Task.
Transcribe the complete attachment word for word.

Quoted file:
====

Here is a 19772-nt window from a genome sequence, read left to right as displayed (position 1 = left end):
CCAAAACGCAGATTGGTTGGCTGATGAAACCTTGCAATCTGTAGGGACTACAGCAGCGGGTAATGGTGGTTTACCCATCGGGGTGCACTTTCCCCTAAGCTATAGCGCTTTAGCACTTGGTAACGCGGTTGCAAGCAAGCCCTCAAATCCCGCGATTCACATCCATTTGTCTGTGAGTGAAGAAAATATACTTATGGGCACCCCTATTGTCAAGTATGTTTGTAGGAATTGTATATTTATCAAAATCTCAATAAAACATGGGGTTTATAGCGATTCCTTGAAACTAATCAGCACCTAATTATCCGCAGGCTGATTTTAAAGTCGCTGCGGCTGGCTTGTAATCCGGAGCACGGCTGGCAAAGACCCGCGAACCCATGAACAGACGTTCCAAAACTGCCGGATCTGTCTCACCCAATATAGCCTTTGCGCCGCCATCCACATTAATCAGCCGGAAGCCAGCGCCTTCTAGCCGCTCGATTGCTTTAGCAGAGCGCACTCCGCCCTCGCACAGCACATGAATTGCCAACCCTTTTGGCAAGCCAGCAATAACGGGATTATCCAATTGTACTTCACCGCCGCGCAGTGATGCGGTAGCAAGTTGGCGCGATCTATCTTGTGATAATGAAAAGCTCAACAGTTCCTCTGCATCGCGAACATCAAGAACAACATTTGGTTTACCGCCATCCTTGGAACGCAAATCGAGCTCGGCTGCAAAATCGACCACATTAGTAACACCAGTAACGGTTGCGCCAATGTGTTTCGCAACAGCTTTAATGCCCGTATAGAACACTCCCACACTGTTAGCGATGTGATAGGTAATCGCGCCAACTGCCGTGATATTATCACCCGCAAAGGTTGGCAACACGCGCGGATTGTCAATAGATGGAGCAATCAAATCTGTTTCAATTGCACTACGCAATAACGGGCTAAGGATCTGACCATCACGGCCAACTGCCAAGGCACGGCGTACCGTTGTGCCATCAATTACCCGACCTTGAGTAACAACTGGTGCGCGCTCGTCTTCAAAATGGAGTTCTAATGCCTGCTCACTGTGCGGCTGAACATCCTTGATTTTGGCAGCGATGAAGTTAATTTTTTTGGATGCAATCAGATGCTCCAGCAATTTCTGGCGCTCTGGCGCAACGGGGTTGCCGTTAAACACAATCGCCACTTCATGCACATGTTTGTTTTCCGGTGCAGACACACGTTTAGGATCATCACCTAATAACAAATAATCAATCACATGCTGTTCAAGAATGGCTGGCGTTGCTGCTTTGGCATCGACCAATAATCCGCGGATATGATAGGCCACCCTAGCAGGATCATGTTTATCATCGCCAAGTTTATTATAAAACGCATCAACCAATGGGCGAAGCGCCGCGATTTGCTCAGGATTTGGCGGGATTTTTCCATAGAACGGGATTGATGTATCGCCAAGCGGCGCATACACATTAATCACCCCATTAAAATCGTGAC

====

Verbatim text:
Here is a 19772-nt window from a genome sequence, read left to right as displayed (position 1 = left end):
CCAAAACGCAGATTGGTTGGCTGATGAAACCTTGCAATCTGTAGGGACTACAGCAGCGGGTAATGGTGGTTTACCCATCGGGGTGCACTTTCCCCTAAGCTATAGCGCTTTAGCACTTGGTAACGCGGTTGCAAGCAAGCCCTCAAATCCCGCGATTCACATCCATTTGTCTGTGAGTGAAGAAAATATACTTATGGGCACCCCTATTGTCAAGTATGTTTGTAGGAATTGTATATTTATCAAAATCTCAATAAAACATGGGGTTTATAGCGATTCCTTGAAACTAATCAGCACCTAATTATCCGCAGGCTGATTTTAAAGTCGCTGCGGCTGGCTTGTAATCCGGAGCACGGCTGGCAAAGACCCGCGAACCCATGAACAGACGTTCCAAAACTGCCGGATCTGTCTCACCCAATATAGCCTTTGCGCCGCCATCCACATTAATCAGCCGGAAGCCAGCGCCTTCTAGCCGCTCGATTGCTTTAGCAGAGCGCACTCCGCCCTCGCACAGCACATGAATTGCCAACCCTTTTGGCAAGCCAGCAATAACGGGATTATCCAATTGTACTTCACCGCCGCGCAGTGATGCGGTAGCAAGTTGGCGCGATCTATCTTGTGATAATGAAAAGCTCAACAGTTCCTCTGCATCGCGAACATCAAGAACAACATTTGGTTTACCGCCATCCTTGGAACGCAAATCGAGCTCGGCTGCAAAATCGACCACATTAGTAACACCAGTAACGGTTGCGCCAATGTGTTTCGCAACAGCTTTAATGCCCGTATAGAACACTCCCACACTGTTAGCGATGTGATAGGTAATCGCGCCAACTGCCGTGATATTATCACCCGCAAAGGTTGGCAACACGCGCGGATTGTCAATAGATGGAGCAATCAAATCTGTTTCAATTGCACTACGCAATAACGGGCTAAGGATCTGACCATCACGGCCAACTGCCAAGGCACGGCGTACCGTTGTGCCATCAATTACCCGACCTTGAGTAACAACTGGTGCGCGCTCGTCTTCAAAATGGAGTTCTAATGCCTGCTCACTGTGCGGCTGAACATCCTTGATTTTGGCAGCGATGAAGTTAATTTTTTTGGATGCAATCAGATGCTCCAGCAATTTCTGGCGCTCTGGCGCAACGGGGTTGCCGTTAAACACAATCGCCACTTCATGCACATGTTTGTTTTCCGGTGCAGACACACGTTTAGGATCATCACCTAATAACAAATAATCAATCACATGCTGTTCAAGAATGGCTGGCGTTGCTGCTTTGGCATCGACCAATAATCCGCGGATATGATAGGCCACCCTAGCAGGATCATGTTTATCATCGCCAAGTTTATTATAAAACGCATCAACCAATGGGCGAAGCGCCGCGATTTGCTCAGGATTTGGCGGGATTTTTCCATAGAACGGGATTGATGTATCGCCAAGCGGCGCATACACATTAATCACCCCATTAAAATCGTGAC